Starting in 2016, all such schools need to also comply with the standards developed by the international association for K-12 online learning.

0

Oklahoma

Oklahoma law contains a small number of the model law’s provisions for full-time virtual charter schools. Oklahoma law provides that the statewide virtual charter school board must serve as the authorizer when the charter school is for the purpose of establishing a full-time statewide virtual charter school. It also provides that no school district shall offer full-time virtual education to students who are not residents of the school district or enter into a virtual charter school contract with a provider to provide full-time virtual education to students who do not reside within the school district boundaries.

3

Oregon

Oregon law includes a small number of the model law’s provisions regarding full-time virtual charter schools. Oregon law and includes some additional requirements for full-time virtual charter schools, covering things like record keeping, requirements if contracting with an ESP, and the provision of equipment, teachers, and other program services. The law also requires the inclusion of performance criteria the school must use to measure obtainment of academic performance goals and that the school must also monitor and track student progress and attendance.

3

Pennsylvania

Pennsylvania law includes a small number of the model law’s provisions regarding full-time virtual charter schools.

The law provides that cyber charter schools may only be authorized by the state department of education.

The law states that a charter school may establish reasonable criteria to evaluate prospective students, which shall be outlined in the school's charter.

Law requires applications for virtual charter schools to describe a number of additional elements specific to virtual learning, including the monitoring of attendance, provision of student and special education services, and assessment of student learning.

3

Rhode Island

Rhode Island law does not allow full-time virtual charter schools.

N/A

South Carolina

South Carolina law contains a small number of the model law’s provisions regarding full-time virtual charter schools.

South Carolina law includes some additional accountability for full-time virtual charter schools, such as those related to record keeping, the provision of equipment, teachers, and other program services (including at least 25% of a student’s time being engaged in instructional opportunities in real time such as meetings with teachers and educational field trips and outings, as well as the requirement of bi-weekly parent-teacher conferences in person or by phone).

The law also requires the inclusion of performance criteria the school must use to measure obtainment of academic performance goals, and that the school must also monitor and track student progress and attendance.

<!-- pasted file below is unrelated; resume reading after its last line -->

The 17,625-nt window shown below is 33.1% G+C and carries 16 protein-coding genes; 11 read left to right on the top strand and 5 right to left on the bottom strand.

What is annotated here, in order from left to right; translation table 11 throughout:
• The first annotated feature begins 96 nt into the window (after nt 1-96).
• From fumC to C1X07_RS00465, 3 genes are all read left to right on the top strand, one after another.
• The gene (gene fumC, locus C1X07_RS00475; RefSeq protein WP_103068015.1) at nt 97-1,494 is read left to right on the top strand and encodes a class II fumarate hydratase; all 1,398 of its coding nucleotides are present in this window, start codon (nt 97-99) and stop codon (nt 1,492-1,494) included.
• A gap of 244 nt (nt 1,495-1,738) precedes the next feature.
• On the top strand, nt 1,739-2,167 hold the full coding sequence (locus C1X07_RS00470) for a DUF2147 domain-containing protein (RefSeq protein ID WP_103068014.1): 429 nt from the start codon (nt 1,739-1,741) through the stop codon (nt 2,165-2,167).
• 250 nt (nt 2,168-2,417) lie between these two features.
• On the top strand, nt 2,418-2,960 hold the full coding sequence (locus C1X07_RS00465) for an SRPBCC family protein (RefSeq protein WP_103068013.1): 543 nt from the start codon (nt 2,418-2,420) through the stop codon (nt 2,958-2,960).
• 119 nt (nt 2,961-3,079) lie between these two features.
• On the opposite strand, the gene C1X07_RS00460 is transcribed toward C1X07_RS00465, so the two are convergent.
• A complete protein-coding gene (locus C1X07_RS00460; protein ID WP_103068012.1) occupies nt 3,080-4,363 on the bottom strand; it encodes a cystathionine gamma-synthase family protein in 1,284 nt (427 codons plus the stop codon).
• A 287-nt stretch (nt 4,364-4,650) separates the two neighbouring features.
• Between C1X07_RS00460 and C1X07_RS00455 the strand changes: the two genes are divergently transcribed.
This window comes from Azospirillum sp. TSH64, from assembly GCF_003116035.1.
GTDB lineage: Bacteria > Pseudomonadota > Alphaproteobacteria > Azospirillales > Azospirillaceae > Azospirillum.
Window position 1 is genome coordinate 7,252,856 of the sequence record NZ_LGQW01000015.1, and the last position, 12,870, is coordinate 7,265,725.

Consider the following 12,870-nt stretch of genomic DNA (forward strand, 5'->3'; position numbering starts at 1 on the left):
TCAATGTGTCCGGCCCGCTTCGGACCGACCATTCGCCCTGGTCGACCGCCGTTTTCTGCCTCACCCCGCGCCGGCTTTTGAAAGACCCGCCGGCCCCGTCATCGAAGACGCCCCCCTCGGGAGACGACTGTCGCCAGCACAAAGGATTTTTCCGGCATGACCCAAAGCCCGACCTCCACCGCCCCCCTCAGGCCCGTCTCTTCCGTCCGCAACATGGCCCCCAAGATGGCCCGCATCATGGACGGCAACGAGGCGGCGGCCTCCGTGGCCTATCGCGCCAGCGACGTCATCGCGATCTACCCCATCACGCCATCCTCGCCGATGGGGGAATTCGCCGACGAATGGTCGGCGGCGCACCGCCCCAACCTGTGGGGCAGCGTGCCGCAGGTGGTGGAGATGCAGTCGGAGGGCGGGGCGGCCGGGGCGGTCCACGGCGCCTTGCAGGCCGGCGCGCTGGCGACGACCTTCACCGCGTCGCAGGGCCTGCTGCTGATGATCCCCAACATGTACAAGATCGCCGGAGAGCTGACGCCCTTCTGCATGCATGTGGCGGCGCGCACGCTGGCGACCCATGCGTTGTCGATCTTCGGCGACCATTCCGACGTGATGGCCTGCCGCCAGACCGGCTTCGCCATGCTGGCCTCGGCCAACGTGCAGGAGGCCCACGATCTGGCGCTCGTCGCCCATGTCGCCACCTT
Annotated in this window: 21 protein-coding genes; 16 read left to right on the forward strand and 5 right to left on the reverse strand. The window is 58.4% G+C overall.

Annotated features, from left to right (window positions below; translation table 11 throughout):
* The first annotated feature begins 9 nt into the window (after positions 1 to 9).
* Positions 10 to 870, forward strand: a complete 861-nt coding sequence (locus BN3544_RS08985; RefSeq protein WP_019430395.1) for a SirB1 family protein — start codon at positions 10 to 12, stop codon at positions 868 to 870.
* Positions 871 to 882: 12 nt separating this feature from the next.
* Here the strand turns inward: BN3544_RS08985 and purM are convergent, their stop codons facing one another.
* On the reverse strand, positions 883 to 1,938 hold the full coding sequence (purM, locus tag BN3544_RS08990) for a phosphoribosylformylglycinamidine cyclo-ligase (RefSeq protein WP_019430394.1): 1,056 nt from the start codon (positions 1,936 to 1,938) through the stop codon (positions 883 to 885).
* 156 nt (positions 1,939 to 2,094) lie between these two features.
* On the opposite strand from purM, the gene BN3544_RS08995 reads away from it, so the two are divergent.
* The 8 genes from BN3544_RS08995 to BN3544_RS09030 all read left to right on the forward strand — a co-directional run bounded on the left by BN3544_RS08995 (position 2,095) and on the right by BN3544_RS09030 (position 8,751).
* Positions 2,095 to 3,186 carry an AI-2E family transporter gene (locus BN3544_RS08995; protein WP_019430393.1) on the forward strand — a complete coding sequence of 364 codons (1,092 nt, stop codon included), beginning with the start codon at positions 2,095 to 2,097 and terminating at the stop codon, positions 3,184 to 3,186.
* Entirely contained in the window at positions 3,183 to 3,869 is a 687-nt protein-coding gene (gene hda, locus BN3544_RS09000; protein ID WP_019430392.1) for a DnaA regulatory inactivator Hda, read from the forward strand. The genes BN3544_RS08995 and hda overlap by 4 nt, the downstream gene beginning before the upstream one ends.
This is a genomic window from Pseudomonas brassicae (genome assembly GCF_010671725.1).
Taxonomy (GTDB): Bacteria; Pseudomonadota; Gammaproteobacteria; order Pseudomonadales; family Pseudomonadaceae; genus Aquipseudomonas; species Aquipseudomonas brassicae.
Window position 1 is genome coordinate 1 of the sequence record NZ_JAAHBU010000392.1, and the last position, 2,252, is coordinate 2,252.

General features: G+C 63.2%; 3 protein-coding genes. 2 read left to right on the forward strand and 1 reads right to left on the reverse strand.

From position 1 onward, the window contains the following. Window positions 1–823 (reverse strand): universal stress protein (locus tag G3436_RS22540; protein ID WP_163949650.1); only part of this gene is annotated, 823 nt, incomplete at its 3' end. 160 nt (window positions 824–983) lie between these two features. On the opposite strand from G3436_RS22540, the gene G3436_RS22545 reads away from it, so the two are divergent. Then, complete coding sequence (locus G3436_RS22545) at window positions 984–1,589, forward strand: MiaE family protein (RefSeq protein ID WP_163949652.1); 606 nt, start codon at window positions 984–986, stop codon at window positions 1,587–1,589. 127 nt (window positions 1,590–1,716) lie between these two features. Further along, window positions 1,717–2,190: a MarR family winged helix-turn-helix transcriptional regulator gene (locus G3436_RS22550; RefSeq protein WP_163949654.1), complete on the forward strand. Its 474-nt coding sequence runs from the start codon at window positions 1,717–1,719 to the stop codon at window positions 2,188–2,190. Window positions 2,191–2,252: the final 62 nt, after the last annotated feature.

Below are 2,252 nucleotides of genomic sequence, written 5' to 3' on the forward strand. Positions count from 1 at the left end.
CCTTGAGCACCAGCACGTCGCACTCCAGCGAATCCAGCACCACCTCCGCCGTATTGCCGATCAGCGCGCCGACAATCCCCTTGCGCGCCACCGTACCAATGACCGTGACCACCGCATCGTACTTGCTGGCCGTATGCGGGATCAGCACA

The law does not address the other provisions related to full-time virtual charter schools found in the model law.

3

Tennessee

Tennessee law does not allow full-time virtual charter schools.

N/A

Texas

Texas law includes a small number of the model law’s provisions regarding full-time virtual charter schools. It provides that a school district or open-enrollment charter school is eligible to act as a full-time virtual school by providing electronic courses through the state virtual school network. An open-enrollment charter school may serve as a course provider only to a student within its service area, to another student in the state through agreement with the school district in which the student resides, or if the student receives educational services under the supervision of a juvenile probation department, the Texas Juvenile Justice Department, or the Texas Department of Criminal Justice, through an agreement with the applicable agency. The law provides that an open-enrollment charter school may serve grades 3-12 through the Texas Virtual School Network and must be approved by the Commissioner of the Texas Education Agency (TEA).

3

Utah

Utah law includes a small number of the model law’s provisions for full-time virtual charter schools. Utah law provides a performance-based funding system for full-time virtual charter schools.

3

Virginia

Virginia law does not allow full-time virtual charter schools.

N/A

Washington

Washington law does not contain any of the model law’s provisions for full-time virtual charter schools.

0

Wisconsin

Wisconsin law does not contain any of the model law’s provisions regarding full-time virtual charter schools.

0

Wyoming

Wyoming law does not contain any of the model law’s provisions for full-time virtual charter schools.

0